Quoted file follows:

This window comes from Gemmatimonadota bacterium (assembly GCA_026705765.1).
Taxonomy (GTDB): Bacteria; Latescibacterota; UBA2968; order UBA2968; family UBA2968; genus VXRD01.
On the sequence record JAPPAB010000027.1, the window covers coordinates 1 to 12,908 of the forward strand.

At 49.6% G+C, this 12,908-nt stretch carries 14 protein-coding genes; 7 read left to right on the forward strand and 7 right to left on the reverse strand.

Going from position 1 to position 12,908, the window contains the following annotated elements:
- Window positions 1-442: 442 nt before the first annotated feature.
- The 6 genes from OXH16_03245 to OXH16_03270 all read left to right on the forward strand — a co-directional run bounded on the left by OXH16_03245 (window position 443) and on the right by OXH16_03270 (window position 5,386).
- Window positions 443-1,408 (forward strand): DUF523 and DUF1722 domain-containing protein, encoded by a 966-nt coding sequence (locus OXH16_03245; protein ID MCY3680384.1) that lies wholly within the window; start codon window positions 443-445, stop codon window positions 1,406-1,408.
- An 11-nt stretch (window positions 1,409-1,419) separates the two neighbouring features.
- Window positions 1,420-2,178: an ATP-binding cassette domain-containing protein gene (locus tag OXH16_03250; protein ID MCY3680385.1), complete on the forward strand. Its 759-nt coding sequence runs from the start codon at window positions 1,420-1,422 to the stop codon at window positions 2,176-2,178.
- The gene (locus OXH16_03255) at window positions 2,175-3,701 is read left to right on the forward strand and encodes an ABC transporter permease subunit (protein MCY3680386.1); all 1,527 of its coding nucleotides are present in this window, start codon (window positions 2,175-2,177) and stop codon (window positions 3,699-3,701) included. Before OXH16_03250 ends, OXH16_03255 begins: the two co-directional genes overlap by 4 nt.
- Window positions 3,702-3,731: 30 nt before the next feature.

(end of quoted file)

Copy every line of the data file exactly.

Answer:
This window comes from Gemmatimonadota bacterium (assembly GCA_026705765.1).
Taxonomy (GTDB): Bacteria; Latescibacterota; UBA2968; order UBA2968; family UBA2968; genus VXRD01.
On the sequence record JAPPAB010000027.1, the window covers coordinates 1 to 12,908 of the forward strand.

At 49.6% G+C, this 12,908-nt stretch carries 14 protein-coding genes; 7 read left to right on the forward strand and 7 right to left on the reverse strand.

Going from position 1 to position 12,908, the window contains the following annotated elements:
- Window positions 1-442: 442 nt before the first annotated feature.
- The 6 genes from OXH16_03245 to OXH16_03270 all read left to right on the forward strand — a co-directional run bounded on the left by OXH16_03245 (window position 443) and on the right by OXH16_03270 (window position 5,386).
- Window positions 443-1,408 (forward strand): DUF523 and DUF1722 domain-containing protein, encoded by a 966-nt coding sequence (locus OXH16_03245; protein ID MCY3680384.1) that lies wholly within the window; start codon window positions 443-445, stop codon window positions 1,406-1,408.
- An 11-nt stretch (window positions 1,409-1,419) separates the two neighbouring features.
- Window positions 1,420-2,178: an ATP-binding cassette domain-containing protein gene (locus tag OXH16_03250; protein ID MCY3680385.1), complete on the forward strand. Its 759-nt coding sequence runs from the start codon at window positions 1,420-1,422 to the stop codon at window positions 2,176-2,178.
- The gene (locus OXH16_03255) at window positions 2,175-3,701 is read left to right on the forward strand and encodes an ABC transporter permease subunit (protein MCY3680386.1); all 1,527 of its coding nucleotides are present in this window, start codon (window positions 2,175-2,177) and stop codon (window positions 3,699-3,701) included. Before OXH16_03250 ends, OXH16_03255 begins: the two co-directional genes overlap by 4 nt.
- Window positions 3,702-3,731: 30 nt before the next feature.